July 30, 2006
Online news audience growth slows in US: survey
By Robert MacMillan
NEW YORK (Reuters) - Far more Americans use the Internet to
get their news than a decade ago but the rate of online news
audience growth is slowing, according to a study released on
to get their news in 2006, compared to one in 50 in 1996,
according to the Pew Research Center for People and the Press.
That number is about the same as it was two years ago, said Pew
Research Center Director Andrew Kohut.
The growth rate in online news usage has been slower among
younger readers. The percentage of 18- to 24-year-olds who get
the news online at least three days a week rose only 1
percentage point to 30 percent during the past six years.
The percentage growth among readers age 35 to 49 has risen
12 percent in the same time period, according to the study.
On a wider level, the percentage of Americans who skip the
news on a single day has remained the same since the 1990s, the
study said. "Nor are Americans spending any more time with the
news than they did a decade ago when their news choices were
much more limited."
"For young people in particular, getting the news often
takes a back seat to other daily activities," said the study,
which was based on telephone interviews with more than 3,200
U.S. adults in April and May.
Forty percent of those under age 30 said they watched a
movie at home on video, DVD or pay-per-view yesterday, compared
to 24 percent who said they read a newspaper or went online for
The study highlights one of the biggest problems facing the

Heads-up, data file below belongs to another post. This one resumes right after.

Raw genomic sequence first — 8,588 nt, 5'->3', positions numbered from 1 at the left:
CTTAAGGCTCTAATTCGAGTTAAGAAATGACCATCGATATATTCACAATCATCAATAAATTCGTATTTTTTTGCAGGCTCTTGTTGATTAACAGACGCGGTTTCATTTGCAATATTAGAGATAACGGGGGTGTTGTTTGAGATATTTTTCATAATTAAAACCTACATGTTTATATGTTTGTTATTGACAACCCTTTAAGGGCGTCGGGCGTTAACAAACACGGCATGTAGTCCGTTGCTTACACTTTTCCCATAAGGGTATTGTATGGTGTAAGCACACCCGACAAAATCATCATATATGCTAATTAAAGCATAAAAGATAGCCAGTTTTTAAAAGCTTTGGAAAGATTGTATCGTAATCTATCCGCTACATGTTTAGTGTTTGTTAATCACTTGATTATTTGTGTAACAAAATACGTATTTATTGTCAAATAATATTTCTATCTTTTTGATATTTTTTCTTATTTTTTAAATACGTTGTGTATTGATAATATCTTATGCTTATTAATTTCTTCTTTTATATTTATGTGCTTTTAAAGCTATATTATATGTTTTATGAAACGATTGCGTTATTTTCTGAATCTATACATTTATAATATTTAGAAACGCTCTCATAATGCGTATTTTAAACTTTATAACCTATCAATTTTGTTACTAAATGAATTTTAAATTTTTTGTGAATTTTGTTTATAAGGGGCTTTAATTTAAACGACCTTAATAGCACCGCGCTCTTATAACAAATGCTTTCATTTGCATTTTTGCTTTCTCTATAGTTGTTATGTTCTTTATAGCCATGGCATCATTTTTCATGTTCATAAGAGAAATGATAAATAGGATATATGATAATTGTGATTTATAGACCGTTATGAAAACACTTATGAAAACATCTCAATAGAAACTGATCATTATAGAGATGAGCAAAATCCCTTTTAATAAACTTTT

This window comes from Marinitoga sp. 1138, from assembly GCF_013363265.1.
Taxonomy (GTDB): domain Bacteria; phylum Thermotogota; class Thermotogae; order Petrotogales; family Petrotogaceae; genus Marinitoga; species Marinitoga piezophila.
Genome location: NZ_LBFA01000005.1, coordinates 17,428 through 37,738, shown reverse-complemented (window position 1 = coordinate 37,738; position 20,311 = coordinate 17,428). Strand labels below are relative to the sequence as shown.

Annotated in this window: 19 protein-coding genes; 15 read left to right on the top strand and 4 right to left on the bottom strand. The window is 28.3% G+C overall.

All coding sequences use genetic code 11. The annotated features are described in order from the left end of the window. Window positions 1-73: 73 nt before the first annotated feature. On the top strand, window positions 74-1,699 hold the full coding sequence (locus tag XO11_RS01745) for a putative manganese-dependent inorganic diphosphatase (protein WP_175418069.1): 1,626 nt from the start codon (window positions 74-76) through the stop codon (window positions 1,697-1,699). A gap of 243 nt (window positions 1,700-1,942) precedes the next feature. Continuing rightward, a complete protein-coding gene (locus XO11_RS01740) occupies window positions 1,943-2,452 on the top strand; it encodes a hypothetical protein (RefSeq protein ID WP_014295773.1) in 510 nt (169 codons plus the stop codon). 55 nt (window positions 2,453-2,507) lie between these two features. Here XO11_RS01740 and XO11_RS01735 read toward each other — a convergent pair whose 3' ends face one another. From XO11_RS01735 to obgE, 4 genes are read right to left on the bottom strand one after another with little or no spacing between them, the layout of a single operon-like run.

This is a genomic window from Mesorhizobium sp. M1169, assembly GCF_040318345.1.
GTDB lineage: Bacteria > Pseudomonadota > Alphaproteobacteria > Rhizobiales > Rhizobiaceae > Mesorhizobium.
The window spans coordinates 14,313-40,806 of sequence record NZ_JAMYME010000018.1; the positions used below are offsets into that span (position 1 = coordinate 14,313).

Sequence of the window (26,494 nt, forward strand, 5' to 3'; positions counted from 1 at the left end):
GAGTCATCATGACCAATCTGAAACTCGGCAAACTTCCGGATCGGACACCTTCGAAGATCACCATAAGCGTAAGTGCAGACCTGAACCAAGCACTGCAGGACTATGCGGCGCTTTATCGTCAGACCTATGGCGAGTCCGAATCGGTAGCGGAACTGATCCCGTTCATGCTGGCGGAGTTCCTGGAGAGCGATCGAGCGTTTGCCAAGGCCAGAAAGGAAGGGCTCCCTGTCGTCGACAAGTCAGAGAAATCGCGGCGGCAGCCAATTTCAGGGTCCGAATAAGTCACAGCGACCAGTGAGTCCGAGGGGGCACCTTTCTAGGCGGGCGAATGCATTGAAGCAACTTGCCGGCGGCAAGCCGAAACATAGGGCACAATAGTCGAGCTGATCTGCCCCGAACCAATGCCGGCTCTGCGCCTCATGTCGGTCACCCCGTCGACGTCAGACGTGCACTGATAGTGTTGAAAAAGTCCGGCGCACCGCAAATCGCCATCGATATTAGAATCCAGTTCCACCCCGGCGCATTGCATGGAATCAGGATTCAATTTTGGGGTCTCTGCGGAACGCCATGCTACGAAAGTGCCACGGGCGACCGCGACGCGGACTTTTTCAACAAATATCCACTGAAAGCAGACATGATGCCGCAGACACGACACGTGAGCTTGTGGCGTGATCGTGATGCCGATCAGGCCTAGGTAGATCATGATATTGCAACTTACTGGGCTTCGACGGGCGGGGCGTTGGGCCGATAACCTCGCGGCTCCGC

news businesses -- keeping and growing their audience.
Newspapers in particular have suffered declining circulation as
people seek their news elsewhere, often for free on television
and the Internet.
Four in 10 Americans reported reading a newspaper
"yesterday," down from 50 percent a decade ago and down from 71
percent reported by a Gallup survey in 1965, the Pew study
Newspaper publishers have embarked on public relations and
educational campaigns to try to reverse the circulation
decline. They have also been devoting more money and staff to
their Web sites to chase readers and advertising dollars that
many of their print editions are losing.
While that has succeeded to some degree, the study found,
newspaper readership is falling. "Even the highest estimate of
daily newspaper readership -- 43 percent for both print and
online readers -- is still well below the number reading a
print newspaper on a typical day 10 years ago," the study said.
Online news consumers tend to visit large Web-news
operations run by cable networks or online media companies.
Thirty-one percent of people who regularly get news on the
Internet listed MSNBC as one of the sites they use most often.
Twenty-three percent picked Yahoo.com.
The New York Times and Gannett Co. Inc.'s USA Today Web
sites were the most popular among regular newspaper Web sites,
with 5 percent saying those sites were ones they visit most